Former Sun CEO Scott McNealy has data on one in 14 humans, wants to get that down to one in seven, but at heart what he really wants is the thin client that Oracle killed when it acquired Sun.
McNealy gathered the data in his role as co-founder and executive chairman of Wayin, a software-as-a-service outfit that aims to give advertisers a chance of getting their promotions in front of interested eyeballs more often.
Advertisers, McNealy told The Register, are a market it's been hard to serve with traditional business applications because advertising intelligence needs to be gathered at hitherto-impossible scale.
“My Dad was a vice president of marketing for North America,” McNealy said. “I would sit at his knee and read everything in his briefcase. He would say something like 'Those ads have great recall' and I would ask 'Did it sell any cars'?”
Plenty of advertisers still can't answer that question, McNealy reckons. Wayin's trying to change that by scouring the internet looking for freely-available data on netizens' interactions with brands.
Wayin uses AWS and its own on-premises big data rigs to crunch the resulting data trove and deliver marketers information they can use to hone their tactics and score more sales.
McNealy says by this time next year Wayin will have data on one in seven humans.
On privacy, he says the company complies with all applicable laws wherever it operates and pays appropriate attention to security. On the ickiness of personalised advertising and its source being data individuals freely give to social networks, he says it's more pleasing to receive targeted ads than random stuff you don't care about.
“I buy golf clubs all the time because I think they will improve my game,” he said. “If I keep that secret, it will mean I am less aware of products I want. I will see ads for purses instead, and I am not going to buy a purse.”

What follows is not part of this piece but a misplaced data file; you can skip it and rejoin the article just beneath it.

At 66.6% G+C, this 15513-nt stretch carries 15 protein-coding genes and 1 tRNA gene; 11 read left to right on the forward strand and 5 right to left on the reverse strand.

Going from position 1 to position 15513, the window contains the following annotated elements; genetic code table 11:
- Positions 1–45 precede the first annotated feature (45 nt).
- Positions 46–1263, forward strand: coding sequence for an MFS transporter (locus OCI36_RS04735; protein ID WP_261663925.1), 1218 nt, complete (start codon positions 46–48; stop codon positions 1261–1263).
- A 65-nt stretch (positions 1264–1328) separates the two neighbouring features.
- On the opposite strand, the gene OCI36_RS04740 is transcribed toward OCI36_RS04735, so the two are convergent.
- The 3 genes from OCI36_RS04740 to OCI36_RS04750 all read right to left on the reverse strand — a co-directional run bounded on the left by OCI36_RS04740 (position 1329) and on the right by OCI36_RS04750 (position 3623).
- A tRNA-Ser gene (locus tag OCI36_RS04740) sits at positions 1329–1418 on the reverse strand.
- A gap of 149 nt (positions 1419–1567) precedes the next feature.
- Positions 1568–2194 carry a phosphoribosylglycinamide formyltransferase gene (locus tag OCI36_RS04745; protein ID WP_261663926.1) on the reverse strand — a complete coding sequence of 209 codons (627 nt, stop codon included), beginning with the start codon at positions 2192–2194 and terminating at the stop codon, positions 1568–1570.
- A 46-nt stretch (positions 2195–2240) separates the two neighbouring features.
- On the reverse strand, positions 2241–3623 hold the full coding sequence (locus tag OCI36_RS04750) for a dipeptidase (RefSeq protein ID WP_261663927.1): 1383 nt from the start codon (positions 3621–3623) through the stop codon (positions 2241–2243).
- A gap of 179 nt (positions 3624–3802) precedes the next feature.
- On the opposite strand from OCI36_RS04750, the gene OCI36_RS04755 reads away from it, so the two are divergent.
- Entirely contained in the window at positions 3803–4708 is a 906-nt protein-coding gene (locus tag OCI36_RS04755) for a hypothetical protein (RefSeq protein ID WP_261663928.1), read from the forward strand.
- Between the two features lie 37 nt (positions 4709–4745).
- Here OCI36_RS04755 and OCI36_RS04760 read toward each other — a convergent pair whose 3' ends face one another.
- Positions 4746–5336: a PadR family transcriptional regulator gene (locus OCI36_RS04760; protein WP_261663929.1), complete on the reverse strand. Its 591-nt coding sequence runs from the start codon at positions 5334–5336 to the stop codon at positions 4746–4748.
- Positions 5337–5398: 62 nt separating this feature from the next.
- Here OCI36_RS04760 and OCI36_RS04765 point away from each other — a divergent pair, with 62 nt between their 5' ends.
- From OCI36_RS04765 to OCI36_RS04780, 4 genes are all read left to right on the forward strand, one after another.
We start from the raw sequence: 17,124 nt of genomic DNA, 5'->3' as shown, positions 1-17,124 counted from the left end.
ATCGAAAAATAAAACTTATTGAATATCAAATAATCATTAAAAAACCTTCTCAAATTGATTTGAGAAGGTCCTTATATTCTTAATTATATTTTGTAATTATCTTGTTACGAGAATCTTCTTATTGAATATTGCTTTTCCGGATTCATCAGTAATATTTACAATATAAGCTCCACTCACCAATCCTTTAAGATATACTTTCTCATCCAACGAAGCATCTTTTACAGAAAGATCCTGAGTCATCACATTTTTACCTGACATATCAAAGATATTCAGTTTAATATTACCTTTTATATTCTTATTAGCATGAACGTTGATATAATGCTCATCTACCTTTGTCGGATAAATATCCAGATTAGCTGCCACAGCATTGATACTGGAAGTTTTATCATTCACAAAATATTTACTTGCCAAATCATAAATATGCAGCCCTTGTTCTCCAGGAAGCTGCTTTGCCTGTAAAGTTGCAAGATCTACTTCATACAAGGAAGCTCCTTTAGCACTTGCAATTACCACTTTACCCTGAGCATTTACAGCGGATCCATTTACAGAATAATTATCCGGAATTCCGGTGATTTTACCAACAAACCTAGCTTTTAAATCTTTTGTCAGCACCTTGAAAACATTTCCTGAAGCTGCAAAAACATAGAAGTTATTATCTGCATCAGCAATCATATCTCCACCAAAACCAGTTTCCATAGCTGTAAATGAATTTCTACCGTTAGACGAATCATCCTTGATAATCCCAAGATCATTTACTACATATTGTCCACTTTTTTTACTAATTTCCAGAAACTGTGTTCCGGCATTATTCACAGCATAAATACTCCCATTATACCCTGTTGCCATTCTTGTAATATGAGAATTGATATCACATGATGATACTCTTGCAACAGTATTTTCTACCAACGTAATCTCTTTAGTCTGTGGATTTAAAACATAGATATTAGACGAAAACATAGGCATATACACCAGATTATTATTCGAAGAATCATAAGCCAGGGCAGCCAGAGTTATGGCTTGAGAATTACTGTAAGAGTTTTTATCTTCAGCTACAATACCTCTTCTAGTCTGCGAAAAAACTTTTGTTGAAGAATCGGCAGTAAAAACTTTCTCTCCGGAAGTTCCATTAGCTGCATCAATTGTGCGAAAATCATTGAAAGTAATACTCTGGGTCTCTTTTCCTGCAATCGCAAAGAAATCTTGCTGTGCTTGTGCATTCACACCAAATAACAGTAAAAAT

Quit inventing the past, please
Something he does want to buy is a proper thin client.
“A true thin client is data-less and stateless,” he said. “Everyone is afraid to get all the way there. Unfortunately that is the one product [of Sun's that Oracle did not follow through.”
McNealy is disappointed Oracle abandoned that product but more disappointed that, to his mind, the technology industry is not currently creating wholly new ideas.
“I just hear everybody talk about the stuff we talked about years ago, like wearables,” he said.
“Sun did Google Glass in our labs before Google did. I was on the cover of Fortune in 1997 with a Java ring,” which he used to open doors.
“We said the network is the computer, which has become is cloud computing. We talked about multithreading, which happened. We said the world will move to virtual machines and it did.”
“3D printing is very interesting, but it is just a chemistry, manufacturing and control equivalent, miniaturised and modernised.”
McNealy says he also predicted the monitoring of biological processes, now reflected in the Internet of Things.
“I am looking for something truly unique that has not been talked about in the 80s 90s and early 2000s.”
One thing he's found is Liquidsky, a startup in which he has invested that turns smartphones into thin clients capable of playing console games and which he hopes will finally bring thin clients into mainstream use. ®